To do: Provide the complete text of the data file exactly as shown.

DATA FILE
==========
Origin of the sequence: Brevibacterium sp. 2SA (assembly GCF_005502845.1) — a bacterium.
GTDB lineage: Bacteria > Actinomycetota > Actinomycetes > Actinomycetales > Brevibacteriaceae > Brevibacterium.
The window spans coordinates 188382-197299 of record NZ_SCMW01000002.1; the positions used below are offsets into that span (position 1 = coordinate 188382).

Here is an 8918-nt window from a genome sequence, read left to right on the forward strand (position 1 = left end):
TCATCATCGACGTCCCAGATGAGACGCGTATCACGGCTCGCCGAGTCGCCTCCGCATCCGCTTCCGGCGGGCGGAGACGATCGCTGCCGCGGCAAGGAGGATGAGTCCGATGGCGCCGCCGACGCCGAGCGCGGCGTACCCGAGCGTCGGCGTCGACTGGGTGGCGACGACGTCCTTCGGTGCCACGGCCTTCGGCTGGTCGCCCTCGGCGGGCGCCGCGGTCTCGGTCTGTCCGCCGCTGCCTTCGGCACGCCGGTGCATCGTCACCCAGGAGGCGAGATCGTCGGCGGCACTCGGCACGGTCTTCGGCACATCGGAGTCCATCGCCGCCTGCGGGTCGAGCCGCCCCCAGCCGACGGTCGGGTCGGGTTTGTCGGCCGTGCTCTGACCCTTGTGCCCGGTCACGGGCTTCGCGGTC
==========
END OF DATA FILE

Origin of the sequence: Brevibacterium sp. 2SA (assembly GCF_005502845.1) — a bacterium.
GTDB lineage: Bacteria > Actinomycetota > Actinomycetes > Actinomycetales > Brevibacteriaceae > Brevibacterium.
The window spans coordinates 188382-197299 of record NZ_SCMW01000002.1; the positions used below are offsets into that span (position 1 = coordinate 188382).

Here is an 8918-nt window from a genome sequence, read left to right on the forward strand (position 1 = left end):
TCATCATCGACGTCCCAGATGAGACGCGTATCACGGCTCGCCGAGTCGCCTCCGCATCCGCTTCCGGCGGGCGGAGACGATCGCTGCCGCGGCAAGGAGGATGAGTCCGATGGCGCCGCCGACGCCGAGCGCGGCGTACCCGAGCGTCGGCGTCGACTGGGTGGCGACGACGTCCTTCGGTGCCACGGCCTTCGGCTGGTCGCCCTCGGCGGGCGCCGCGGTCTCGGTCTGTCCGCCGCTGCCTTCGGCACGCCGGTGCATCGTCACCCAGGAGGCGAGATCGTCGGCGGCACTCGGCACGGTCTTCGGCACATCGGAGTCCATCGCCGCCTGCGGGTCGAGCCGCCCCCAGCCGACGGTCGGGTCGGGTTTGTCGGCCGTGCTCTGACCCTTGTGCCCGGTCACGGGCTTCGCGGTC